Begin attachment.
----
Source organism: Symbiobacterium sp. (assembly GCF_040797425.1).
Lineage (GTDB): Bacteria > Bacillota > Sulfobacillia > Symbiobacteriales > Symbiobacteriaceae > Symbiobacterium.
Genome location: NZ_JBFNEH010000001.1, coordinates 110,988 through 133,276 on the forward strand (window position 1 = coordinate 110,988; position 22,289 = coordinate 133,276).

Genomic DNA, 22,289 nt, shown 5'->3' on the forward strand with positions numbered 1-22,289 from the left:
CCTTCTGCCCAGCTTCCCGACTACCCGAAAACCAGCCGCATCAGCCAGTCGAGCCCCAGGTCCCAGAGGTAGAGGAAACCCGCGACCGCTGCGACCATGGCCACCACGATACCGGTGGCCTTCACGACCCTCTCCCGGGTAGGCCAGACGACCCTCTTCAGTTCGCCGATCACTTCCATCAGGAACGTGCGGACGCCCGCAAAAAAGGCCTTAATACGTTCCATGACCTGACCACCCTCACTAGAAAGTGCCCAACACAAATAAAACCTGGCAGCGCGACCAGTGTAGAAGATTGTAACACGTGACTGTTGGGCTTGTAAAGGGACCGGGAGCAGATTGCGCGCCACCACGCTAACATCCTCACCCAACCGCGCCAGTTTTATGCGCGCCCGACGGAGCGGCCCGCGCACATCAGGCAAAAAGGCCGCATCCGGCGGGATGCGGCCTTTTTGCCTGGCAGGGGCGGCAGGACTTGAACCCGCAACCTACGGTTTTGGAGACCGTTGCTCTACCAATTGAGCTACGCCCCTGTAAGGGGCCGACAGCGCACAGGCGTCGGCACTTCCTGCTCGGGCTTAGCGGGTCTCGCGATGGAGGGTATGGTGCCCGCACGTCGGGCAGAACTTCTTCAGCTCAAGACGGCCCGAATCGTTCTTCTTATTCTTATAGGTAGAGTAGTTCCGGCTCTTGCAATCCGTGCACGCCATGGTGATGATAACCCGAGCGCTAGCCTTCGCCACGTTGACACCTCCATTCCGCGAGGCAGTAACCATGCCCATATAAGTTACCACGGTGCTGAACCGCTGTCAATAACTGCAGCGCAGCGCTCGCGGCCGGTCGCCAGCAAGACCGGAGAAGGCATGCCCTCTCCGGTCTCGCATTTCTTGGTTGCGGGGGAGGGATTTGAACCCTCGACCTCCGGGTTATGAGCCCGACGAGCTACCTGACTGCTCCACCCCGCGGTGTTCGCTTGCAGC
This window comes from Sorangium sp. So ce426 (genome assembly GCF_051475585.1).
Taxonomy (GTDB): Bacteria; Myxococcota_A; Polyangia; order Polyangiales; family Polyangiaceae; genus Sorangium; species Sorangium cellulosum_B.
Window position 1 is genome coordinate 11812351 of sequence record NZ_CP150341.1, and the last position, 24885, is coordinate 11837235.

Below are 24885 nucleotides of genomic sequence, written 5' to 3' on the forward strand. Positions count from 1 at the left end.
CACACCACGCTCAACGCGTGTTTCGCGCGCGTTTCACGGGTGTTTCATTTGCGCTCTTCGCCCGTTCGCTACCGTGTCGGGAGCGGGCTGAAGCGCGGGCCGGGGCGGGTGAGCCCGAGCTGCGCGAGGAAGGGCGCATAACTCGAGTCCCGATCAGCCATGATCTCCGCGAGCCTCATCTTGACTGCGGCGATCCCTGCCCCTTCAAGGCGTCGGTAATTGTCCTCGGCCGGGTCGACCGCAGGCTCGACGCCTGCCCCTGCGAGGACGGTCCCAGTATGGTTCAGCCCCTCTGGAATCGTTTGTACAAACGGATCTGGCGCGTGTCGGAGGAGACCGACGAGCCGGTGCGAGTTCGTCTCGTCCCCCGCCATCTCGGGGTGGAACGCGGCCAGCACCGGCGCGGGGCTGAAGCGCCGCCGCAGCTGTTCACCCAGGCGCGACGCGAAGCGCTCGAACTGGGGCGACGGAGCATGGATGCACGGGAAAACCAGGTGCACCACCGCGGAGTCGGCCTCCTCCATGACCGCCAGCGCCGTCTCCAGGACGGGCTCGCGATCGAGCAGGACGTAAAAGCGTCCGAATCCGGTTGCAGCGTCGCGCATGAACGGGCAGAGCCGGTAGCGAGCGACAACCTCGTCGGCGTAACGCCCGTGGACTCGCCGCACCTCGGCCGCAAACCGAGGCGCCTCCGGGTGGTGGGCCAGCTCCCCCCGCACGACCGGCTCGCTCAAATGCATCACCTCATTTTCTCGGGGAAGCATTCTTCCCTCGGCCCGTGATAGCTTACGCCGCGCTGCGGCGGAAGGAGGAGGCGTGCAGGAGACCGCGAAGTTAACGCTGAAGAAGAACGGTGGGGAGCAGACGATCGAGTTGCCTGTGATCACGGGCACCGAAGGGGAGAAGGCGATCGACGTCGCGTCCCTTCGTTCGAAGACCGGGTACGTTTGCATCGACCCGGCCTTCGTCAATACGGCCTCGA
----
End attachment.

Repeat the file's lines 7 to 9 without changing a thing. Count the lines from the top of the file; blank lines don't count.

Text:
Taxonomy (GTDB): Bacteria; Myxococcota_A; Polyangia; order Polyangiales; family Polyangiaceae; genus Sorangium; species Sorangium cellulosum_B.
Window position 1 is genome coordinate 11812351 of sequence record NZ_CP150341.1, and the last position, 24885, is coordinate 11837235.

Below are 24885 nucleotides of genomic sequence, written 5' to 3' on the forward strand. Positions count from 1 at the left end.